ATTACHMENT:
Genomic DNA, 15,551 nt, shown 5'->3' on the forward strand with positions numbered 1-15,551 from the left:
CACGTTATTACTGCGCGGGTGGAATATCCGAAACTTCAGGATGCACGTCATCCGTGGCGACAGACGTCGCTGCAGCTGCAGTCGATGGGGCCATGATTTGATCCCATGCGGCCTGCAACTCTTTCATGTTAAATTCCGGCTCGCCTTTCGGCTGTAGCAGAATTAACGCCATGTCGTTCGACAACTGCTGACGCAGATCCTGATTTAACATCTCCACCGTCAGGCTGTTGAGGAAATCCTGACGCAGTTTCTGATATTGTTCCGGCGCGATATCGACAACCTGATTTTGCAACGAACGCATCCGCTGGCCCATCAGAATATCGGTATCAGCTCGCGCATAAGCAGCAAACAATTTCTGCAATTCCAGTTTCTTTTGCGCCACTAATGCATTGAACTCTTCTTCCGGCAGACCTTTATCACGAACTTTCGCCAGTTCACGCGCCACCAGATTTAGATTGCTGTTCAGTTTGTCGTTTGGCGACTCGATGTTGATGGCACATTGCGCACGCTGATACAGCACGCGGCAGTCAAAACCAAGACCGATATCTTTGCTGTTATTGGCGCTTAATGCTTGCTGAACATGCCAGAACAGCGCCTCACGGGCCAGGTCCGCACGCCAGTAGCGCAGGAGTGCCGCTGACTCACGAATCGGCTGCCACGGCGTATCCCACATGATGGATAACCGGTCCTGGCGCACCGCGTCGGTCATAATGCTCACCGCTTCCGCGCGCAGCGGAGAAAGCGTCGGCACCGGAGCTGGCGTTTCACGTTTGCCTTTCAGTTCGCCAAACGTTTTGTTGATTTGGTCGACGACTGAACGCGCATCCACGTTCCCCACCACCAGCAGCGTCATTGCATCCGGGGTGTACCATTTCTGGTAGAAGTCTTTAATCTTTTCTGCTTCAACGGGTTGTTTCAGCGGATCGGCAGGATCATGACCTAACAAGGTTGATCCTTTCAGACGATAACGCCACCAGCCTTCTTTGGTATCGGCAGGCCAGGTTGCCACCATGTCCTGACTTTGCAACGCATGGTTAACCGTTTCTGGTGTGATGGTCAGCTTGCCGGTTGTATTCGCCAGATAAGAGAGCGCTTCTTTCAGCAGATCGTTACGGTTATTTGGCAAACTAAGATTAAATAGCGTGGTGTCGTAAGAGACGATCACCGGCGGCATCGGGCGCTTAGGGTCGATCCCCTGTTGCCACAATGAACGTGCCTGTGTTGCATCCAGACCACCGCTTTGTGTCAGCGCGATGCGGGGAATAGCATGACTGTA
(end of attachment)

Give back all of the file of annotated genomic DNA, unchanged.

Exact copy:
Genomic DNA, 15,551 nt, shown 5'->3' on the forward strand with positions numbered 1-15,551 from the left:
CACGTTATTACTGCGCGGGTGGAATATCCGAAACTTCAGGATGCACGTCATCCGTGGCGACAGACGTCGCTGCAGCTGCAGTCGATGGGGCCATGATTTGATCCCATGCGGCCTGCAACTCTTTCATGTTAAATTCCGGCTCGCCTTTCGGCTGTAGCAGAATTAACGCCATGTCGTTCGACAACTGCTGACGCAGATCCTGATTTAACATCTCCACCGTCAGGCTGTTGAGGAAATCCTGACGCAGTTTCTGATATTGTTCCGGCGCGATATCGACAACCTGATTTTGCAACGAACGCATCCGCTGGCCCATCAGAATATCGGTATCAGCTCGCGCATAAGCAGCAAACAATTTCTGCAATTCCAGTTTCTTTTGCGCCACTAATGCATTGAACTCTTCTTCCGGCAGACCTTTATCACGAACTTTCGCCAGTTCACGCGCCACCAGATTTAGATTGCTGTTCAGTTTGTCGTTTGGCGACTCGATGTTGATGGCACATTGCGCACGCTGATACAGCACGCGGCAGTCAAAACCAAGACCGATATCTTTGCTGTTATTGGCGCTTAATGCTTGCTGAACATGCCAGAACAGCGCCTCACGGGCCAGGTCCGCACGCCAGTAGCGCAGGAGTGCCGCTGACTCACGAATCGGCTGCCACGGCGTATCCCACATGATGGATAACCGGTCCTGGCGCACCGCGTCGGTCATAATGCTCACCGCTTCCGCGCGCAGCGGAGAAAGCGTCGGCACCGGAGCTGGCGTTTCACGTTTGCCTTTCAGTTCGCCAAACGTTTTGTTGATTTGGTCGACGACTGAACGCGCATCCACGTTCCCCACCACCAGCAGCGTCATTGCATCCGGGGTGTACCATTTCTGGTAGAAGTCTTTAATCTTTTCTGCTTCAACGGGTTGTTTCAGCGGATCGGCAGGATCATGACCTAACAAGGTTGATCCTTTCAGACGATAACGCCACCAGCCTTCTTTGGTATCGGCAGGCCAGGTTGCCACCATGTCCTGACTTTGCAACGCATGGTTAACCGTTTCTGGTGTGATGGTCAGCTTGCCGGTTGTATTCGCCAGATAAGAGAGCGCTTCTTTCAGCAGATCGTTACGGTTATTTGGCAAACTAAGATTAAATAGCGTGGTGTCGTAAGAGACGATCACCGGCGGCATCGGGCGCTTAGGGTCGATCCCCTGTTGCCACAATGAACGTGCCTGTGTTGCATCCAGACCACCGCTTTGTGTCAGCGCGATGCGGGGAATAGCATGACTGTA